2015 Defence Review action plan envisaged by October


Nine years since the most recent SA Defence Review saw the light of day, Defence and Military Veterans Minister Thandi Modise wants, as “a foremost priority”, to conclude evaluating it and “formulate an actionable plan”.

These are her words in the foreword to the 2024 Department of Defence (DoD) annual performance plan (APP) for the current year. She envisages the “actionable plan” to be ready for consultation with “the National Executive” by the end of October this year.

The 2012 Defence Review was the brainchild of then Defence Minister Lindiwe Sisulu, but when Sisulu left her portfolio in 2012, it took her successor Nosiviwe Mapisa-Nqakula another three years for it to see the light of day, and it was renamed the 2015 Defence Review. It was, however, approved without an accompanying funding model, meaning its objectives have been all but impossible to reach.

The APP was tabled at last week’s Portfolio Committee on Defence and Military Veterans (PCDMV) meeting. The Minister, via her foreword, listed a number of priorities. These include four desired “end states” of future defence; organisational renewal; efficiency, effectiveness and economy; and Armscor and the South African defence industry (SADI).

Future defence, the first end state, according to her foreword, goes about a revised level of defence ambition and a Cabinet approved revised defence strategic trajectory, sustainably funded from the “national fiscus” over multiple medium term strategic framework periods. This will be “implemented pragmatically in the strategic management processes of the department [of Defence]”.

End state two would see a “DoD business case report” consulted on and signed off between the ministers of Public Service and Administration and Defence and Military Veterans.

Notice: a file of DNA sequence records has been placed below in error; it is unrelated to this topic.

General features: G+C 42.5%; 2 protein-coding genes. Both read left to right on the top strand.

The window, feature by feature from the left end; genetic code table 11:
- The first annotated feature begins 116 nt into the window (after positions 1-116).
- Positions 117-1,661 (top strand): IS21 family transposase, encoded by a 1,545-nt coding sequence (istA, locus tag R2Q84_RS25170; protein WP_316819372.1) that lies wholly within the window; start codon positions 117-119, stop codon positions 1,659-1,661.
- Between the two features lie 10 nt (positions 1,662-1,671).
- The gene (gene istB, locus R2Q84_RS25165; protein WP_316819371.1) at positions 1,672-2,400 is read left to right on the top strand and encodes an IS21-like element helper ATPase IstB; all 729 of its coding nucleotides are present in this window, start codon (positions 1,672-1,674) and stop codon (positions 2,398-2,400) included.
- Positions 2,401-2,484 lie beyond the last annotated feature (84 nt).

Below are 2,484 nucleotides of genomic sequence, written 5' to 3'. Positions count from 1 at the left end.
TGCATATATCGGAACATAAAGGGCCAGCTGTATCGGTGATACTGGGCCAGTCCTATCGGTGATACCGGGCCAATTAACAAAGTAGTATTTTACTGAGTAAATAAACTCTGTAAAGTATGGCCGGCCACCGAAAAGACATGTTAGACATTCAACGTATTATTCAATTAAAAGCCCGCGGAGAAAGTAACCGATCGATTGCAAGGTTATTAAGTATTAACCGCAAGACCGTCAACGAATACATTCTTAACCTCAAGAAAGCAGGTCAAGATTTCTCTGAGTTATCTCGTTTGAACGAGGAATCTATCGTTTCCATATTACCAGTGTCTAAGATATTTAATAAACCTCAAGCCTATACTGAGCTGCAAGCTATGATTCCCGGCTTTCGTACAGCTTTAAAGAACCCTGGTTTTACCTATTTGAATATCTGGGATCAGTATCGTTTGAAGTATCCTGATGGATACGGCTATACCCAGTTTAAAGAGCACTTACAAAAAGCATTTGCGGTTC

On end state three – the three Es of Efficiency, Effectiveness and Economy – Modise writes her department is on “a deliberate and clear trajectory to comply with budget and allocation ceilings as set by government”.

Her deliberate and clear trajectory also comes into play for Armscor, the State-owned defence and security acquisition and project management company in her portfolio, and the South African Defence Industry (SADI). The trajectory she sets out is “to retain a domestic industrial and technology base”.

Maintenance of main operating systems and prime mission equipment as well as support for national cyber resilience and leveraging defence capabilities in support of the national developmental agenda are, according to Modise “crucial aspects of our commitment to socio-economic upliftment and safeguarding South Africa’s security and sovereignty”.

In closing she notes the strategic priorities “underscore our dedication to ensuring the defence of our nation while upholding accountability, transparency and efficiency in our operations. Together, we will navigate the challenges ahead and strive towards a safer and more prosperous South Africa”.